Gold and Silver Premiums
Why are gold and silver coins priced higher than the spot price of gold and silver?
Many people ask why are gold and silver product premiums so high? What goes into creating a price higher than the spot price of gold and silver?
Here are some of the reasons that gold and silver products sell for prices higher than the spot price of silver:
In order to mint gold and silver products, raw gold and silver must be cast into coins, rounds and bars. The minting process is labor intensive and involves the use of expensive machinery. Producers of consumer gold and silver products must invest in expensive equipment, such as crucibles and dies and incur energy costs to run the machines, train and pay employees and pay taxes and rent on their manufacturing premises.
Mints buy gold and silver from a variety of sources and themselves, depending on the size of the mint, may pay a price higher than the spot price of gold and silver.
There are many steps in creating gold and silver coins and rounds. The first involves creating a “blank” or planchet. These blanks are the unfinished products on which designs will be imprinted.
The video below show the process of making today’s quarters at the United States Mint.
Note that in the case of the minting of American Silver Eagles, the process is essentially the same, however, the fabrication of the silver blanks is done by third party private mints and sent to the U.S. Mint for imprinting.
The U.S. Mint charges a set fabrication charge to Authorized Dealers on newly minted gold and silver coins.
Authorized dealers buy from the U.S. Mint directly and then sell to other bullion dealers at a mark up, who in turn mark up their products.
Bullion dealers can also buy privately minted gold and silver products from other government mints like the Perth Mint (Australia) the Canadian Mint and the Austrian Mint or from from private mints directly that mint their own products to sell (e.g. Sunshine Minting).
The video below shows how a private mint, the Quality Silver Bullion, makes its silver products. (Quality Silver Bullion was recently sold to the Regency Mint)
Structure of the Market
In addition to the fabrication charge, the structure of the market can impact silver premiums. When the price of silver falls, demand often increases. The U.S. Mint’s $2.35 fabrication charge (and subsequent Authorized Purchaser and dealer markups) often sends silver purchasers in search of silver products with lower premiums. This puts extra demand on the small mints that can often take advantage of increased demand to raise their prices.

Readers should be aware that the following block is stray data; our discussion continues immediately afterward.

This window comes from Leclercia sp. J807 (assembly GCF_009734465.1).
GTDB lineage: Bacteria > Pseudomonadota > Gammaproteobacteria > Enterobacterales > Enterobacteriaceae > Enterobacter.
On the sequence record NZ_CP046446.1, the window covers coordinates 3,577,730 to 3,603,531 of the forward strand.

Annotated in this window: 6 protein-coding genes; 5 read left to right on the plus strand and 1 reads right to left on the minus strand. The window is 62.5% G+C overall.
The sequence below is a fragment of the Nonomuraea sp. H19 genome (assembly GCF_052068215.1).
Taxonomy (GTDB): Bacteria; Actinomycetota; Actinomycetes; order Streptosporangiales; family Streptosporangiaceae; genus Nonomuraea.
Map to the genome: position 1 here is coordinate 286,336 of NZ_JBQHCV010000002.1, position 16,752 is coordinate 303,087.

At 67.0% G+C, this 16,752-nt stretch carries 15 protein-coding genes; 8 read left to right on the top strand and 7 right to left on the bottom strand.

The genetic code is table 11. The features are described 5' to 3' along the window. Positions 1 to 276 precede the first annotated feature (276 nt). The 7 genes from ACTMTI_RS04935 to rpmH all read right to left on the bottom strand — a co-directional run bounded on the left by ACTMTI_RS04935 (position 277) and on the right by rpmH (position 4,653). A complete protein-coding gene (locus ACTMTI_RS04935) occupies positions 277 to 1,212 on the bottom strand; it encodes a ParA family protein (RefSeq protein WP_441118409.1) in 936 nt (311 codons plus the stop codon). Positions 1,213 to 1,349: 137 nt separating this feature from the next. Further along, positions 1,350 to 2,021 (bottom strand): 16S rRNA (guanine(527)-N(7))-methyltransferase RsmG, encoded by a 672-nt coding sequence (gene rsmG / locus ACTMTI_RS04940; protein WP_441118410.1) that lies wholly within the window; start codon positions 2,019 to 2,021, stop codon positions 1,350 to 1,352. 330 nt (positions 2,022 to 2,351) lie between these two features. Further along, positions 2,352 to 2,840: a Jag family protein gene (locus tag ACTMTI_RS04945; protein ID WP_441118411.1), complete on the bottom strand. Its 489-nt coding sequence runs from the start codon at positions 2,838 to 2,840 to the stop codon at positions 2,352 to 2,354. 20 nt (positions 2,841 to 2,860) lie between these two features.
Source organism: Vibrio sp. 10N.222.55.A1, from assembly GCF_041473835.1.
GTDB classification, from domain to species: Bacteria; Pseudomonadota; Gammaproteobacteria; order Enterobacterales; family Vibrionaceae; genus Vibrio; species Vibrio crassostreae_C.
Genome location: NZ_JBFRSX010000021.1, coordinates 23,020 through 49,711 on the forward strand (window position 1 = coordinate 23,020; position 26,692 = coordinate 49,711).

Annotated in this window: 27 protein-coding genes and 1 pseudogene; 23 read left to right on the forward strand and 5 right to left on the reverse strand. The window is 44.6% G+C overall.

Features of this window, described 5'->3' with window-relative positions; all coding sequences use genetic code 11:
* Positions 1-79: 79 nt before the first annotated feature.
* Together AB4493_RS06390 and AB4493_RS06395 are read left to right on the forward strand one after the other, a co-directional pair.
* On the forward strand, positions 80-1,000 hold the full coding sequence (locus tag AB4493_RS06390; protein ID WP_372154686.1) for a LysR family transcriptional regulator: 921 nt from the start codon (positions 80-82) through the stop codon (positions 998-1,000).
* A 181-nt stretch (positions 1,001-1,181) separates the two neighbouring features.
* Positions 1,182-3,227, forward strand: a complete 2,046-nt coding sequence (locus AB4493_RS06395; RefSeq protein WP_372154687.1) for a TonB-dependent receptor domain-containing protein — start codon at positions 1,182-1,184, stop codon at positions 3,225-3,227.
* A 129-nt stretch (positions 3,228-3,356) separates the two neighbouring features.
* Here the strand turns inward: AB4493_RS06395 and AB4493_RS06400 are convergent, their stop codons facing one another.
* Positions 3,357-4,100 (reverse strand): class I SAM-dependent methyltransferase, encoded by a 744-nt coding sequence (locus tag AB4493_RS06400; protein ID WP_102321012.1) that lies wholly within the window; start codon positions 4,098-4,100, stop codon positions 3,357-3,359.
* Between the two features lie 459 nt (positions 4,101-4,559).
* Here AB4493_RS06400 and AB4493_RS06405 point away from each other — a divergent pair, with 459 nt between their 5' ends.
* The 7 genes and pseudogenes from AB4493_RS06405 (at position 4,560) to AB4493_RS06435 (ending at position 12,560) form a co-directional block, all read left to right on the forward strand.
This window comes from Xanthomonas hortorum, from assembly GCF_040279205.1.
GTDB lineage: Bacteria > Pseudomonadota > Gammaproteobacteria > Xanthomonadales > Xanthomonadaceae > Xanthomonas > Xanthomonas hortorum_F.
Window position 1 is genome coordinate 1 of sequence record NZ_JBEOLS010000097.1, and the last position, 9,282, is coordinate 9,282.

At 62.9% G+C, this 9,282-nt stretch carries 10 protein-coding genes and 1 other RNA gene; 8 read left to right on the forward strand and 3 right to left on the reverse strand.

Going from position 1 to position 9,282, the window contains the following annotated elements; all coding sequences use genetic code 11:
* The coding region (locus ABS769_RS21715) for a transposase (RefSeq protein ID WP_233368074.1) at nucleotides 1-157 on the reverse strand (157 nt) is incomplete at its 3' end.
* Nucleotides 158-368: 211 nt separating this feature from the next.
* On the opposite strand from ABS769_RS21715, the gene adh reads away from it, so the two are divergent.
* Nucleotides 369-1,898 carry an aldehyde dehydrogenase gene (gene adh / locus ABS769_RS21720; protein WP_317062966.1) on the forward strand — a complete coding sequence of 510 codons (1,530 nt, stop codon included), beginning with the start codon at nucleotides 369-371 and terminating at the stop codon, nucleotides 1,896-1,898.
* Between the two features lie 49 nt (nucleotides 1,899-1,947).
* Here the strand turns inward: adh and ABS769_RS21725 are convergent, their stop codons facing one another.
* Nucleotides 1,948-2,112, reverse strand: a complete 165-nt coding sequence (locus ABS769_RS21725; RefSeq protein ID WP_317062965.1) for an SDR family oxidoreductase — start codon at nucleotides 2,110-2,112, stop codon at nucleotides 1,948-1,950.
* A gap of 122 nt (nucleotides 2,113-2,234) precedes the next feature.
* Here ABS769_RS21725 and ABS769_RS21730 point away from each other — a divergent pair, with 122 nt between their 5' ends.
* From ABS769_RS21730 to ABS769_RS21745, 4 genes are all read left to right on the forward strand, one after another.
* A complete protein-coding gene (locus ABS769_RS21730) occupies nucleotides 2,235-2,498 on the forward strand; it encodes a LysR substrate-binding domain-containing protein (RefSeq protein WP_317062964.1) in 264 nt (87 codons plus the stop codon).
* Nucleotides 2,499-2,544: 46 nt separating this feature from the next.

Supply and Demand Mismatches
Given the high cost of machinery and the low margins, there are not many mints in the U.S. or the world. Sudden increases or spikes in demand are often unable to be met by existing mints, creating excess silver and gold product demand resulting in prices higher much higher than the spot prices of silver and gold. For example, if the spot price of silver is $20 an ounce, a mint might charge $21-22 per blank – ie a premium over what they paid for the silver or a 10%-20% gross margin. After their own expenses mints generally make a small net profit. Mints rely on volume to make up for the low margin on each product sold.
Design Artist/Licensing Fees
Another often overlooked cost of producing silver and gold products is the price of design. Silver and gold are beautiful metals that almost require an equally beautiful design to be imprinted on them. Artists receive fees and sometimes royalties to have their art work displayed on coins. Designs range from those provided by individual artists under contract to licensing of well know designs from companies like Disney.
Below is a video highlighting some of the artists that are involved in providing designs for the U.S Mint.
Delivery, Storage and Insurance Costs
Sending and insuring raw gold and silver to mints adds additional expense, as does storing, insuring and sending finished gold and silver products from the mints to dealers.
Silver and gold investors and collectors have varying preferences. Some like U.S Mint American and Gold Eagles, other prefer Canadian or Perth Mint products. Others still prefer the lower premiums on privately minted rounds, while other prefer pre 1933 U.S. gold and pre 1965 U.S. silver products. Depending on the current market demand, prices of these gold and silver products can have varying premiums.
After all the above expenses are incurred, there is one final cost – dealer market up. This is the final premium the dealers adds over the price he paid for the gold and silver products. Dealers don’t set the prices of gold and silver products, rather they reflect the market price for them.